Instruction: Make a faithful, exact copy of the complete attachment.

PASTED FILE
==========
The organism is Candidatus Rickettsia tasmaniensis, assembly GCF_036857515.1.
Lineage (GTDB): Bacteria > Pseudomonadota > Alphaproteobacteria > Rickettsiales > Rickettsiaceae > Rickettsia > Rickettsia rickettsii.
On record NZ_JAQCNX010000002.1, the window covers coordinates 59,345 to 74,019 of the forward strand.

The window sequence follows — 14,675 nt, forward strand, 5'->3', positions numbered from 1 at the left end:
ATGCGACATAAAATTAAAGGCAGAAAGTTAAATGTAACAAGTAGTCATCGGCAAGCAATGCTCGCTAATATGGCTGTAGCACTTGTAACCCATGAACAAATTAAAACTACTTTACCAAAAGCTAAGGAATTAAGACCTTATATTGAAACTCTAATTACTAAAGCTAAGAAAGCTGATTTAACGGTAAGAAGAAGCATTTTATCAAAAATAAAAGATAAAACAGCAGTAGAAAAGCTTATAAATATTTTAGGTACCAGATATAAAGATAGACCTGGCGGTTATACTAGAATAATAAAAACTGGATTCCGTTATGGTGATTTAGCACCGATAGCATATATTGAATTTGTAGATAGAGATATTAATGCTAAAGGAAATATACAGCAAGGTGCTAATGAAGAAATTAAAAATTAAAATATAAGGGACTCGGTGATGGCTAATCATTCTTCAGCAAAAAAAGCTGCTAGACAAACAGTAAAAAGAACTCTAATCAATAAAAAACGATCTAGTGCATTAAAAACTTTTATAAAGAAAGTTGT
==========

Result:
The organism is Candidatus Rickettsia tasmaniensis, assembly GCF_036857515.1.
Lineage (GTDB): Bacteria > Pseudomonadota > Alphaproteobacteria > Rickettsiales > Rickettsiaceae > Rickettsia > Rickettsia rickettsii.
On record NZ_JAQCNX010000002.1, the window covers coordinates 59,345 to 74,019 of the forward strand.

The window sequence follows — 14,675 nt, forward strand, 5'->3', positions numbered from 1 at the left end:
ATGCGACATAAAATTAAAGGCAGAAAGTTAAATGTAACAAGTAGTCATCGGCAAGCAATGCTCGCTAATATGGCTGTAGCACTTGTAACCCATGAACAAATTAAAACTACTTTACCAAAAGCTAAGGAATTAAGACCTTATATTGAAACTCTAATTACTAAAGCTAAGAAAGCTGATTTAACGGTAAGAAGAAGCATTTTATCAAAAATAAAAGATAAAACAGCAGTAGAAAAGCTTATAAATATTTTAGGTACCAGATATAAAGATAGACCTGGCGGTTATACTAGAATAATAAAAACTGGATTCCGTTATGGTGATTTAGCACCGATAGCATATATTGAATTTGTAGATAGAGATATTAATGCTAAAGGAAATATACAGCAAGGTGCTAATGAAGAAATTAAAAATTAAAATATAAGGGACTCGGTGATGGCTAATCATTCTTCAGCAAAAAAAGCTGCTAGACAAACAGTAAAAAGAACTCTAATCAATAAAAAACGATCTAGTGCATTAAAAACTTTTATAAAGAAAGTTGT